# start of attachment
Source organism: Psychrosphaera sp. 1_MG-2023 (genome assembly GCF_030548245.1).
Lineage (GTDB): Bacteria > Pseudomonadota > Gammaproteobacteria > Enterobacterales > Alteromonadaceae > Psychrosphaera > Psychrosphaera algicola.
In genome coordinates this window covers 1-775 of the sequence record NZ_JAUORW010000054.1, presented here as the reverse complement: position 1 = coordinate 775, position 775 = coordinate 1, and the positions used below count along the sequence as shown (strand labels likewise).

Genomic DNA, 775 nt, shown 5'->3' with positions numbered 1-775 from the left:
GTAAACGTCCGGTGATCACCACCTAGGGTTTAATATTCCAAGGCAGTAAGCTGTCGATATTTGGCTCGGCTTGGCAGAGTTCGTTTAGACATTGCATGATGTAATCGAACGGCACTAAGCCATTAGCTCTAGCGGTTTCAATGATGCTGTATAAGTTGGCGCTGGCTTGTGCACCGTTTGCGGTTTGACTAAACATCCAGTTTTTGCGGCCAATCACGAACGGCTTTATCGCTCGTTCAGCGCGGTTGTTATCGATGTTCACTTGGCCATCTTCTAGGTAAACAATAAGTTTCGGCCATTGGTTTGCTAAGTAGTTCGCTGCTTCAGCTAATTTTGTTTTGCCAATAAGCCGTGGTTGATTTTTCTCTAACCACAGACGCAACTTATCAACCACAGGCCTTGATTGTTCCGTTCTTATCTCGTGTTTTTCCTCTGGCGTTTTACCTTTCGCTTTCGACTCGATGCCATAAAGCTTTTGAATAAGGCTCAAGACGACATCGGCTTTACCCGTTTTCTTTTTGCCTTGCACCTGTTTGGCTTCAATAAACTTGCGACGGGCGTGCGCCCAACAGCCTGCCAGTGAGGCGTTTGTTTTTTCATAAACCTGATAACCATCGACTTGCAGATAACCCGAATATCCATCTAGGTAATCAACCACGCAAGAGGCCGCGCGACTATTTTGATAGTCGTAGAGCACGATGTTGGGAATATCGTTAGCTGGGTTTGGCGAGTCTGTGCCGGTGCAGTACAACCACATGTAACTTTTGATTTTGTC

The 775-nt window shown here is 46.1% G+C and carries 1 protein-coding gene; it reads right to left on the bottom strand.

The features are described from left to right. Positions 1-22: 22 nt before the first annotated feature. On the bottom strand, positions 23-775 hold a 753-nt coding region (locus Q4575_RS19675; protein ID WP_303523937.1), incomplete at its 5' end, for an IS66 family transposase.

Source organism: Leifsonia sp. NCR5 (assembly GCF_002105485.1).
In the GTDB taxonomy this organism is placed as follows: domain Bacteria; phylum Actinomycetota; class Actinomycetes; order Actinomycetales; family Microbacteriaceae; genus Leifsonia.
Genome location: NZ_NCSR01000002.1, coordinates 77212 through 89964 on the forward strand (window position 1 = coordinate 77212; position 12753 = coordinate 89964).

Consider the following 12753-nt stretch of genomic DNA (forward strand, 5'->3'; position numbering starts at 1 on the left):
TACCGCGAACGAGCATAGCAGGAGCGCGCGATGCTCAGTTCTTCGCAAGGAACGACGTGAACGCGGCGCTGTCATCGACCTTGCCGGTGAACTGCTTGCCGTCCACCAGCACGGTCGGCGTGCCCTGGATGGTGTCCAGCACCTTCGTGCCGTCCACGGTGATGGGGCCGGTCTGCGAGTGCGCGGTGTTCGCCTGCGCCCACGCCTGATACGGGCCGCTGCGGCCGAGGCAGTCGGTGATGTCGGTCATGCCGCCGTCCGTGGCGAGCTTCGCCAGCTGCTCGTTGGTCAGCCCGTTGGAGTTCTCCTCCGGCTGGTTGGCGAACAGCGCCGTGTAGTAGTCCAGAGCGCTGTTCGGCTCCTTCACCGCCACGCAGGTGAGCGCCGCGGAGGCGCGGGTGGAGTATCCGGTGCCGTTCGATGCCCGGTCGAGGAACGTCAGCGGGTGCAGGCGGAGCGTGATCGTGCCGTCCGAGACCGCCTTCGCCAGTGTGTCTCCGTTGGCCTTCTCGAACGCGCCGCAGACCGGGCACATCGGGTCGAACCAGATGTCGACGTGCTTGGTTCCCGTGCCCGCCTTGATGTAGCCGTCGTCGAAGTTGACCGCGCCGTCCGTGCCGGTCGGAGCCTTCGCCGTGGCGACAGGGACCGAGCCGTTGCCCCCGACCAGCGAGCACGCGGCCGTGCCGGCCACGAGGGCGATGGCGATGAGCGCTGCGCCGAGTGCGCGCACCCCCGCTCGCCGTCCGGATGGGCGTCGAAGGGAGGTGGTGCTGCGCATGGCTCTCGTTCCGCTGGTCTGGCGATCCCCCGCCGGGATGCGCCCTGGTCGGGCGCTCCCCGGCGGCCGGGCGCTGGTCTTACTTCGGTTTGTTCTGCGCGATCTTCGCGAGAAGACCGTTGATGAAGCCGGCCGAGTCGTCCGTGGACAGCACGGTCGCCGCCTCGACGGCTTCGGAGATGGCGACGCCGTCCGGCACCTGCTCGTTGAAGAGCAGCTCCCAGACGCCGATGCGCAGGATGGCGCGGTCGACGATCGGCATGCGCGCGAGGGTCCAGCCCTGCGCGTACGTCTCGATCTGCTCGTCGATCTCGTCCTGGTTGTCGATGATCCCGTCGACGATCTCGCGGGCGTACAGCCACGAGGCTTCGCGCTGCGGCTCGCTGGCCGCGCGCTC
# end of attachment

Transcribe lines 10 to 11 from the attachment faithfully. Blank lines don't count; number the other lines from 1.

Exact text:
Genome location: NZ_NCSR01000002.1, coordinates 77212 through 89964 on the forward strand (window position 1 = coordinate 77212; position 12753 = coordinate 89964).

Consider the following 12753-nt stretch of genomic DNA (forward strand, 5'->3'; position numbering starts at 1 on the left):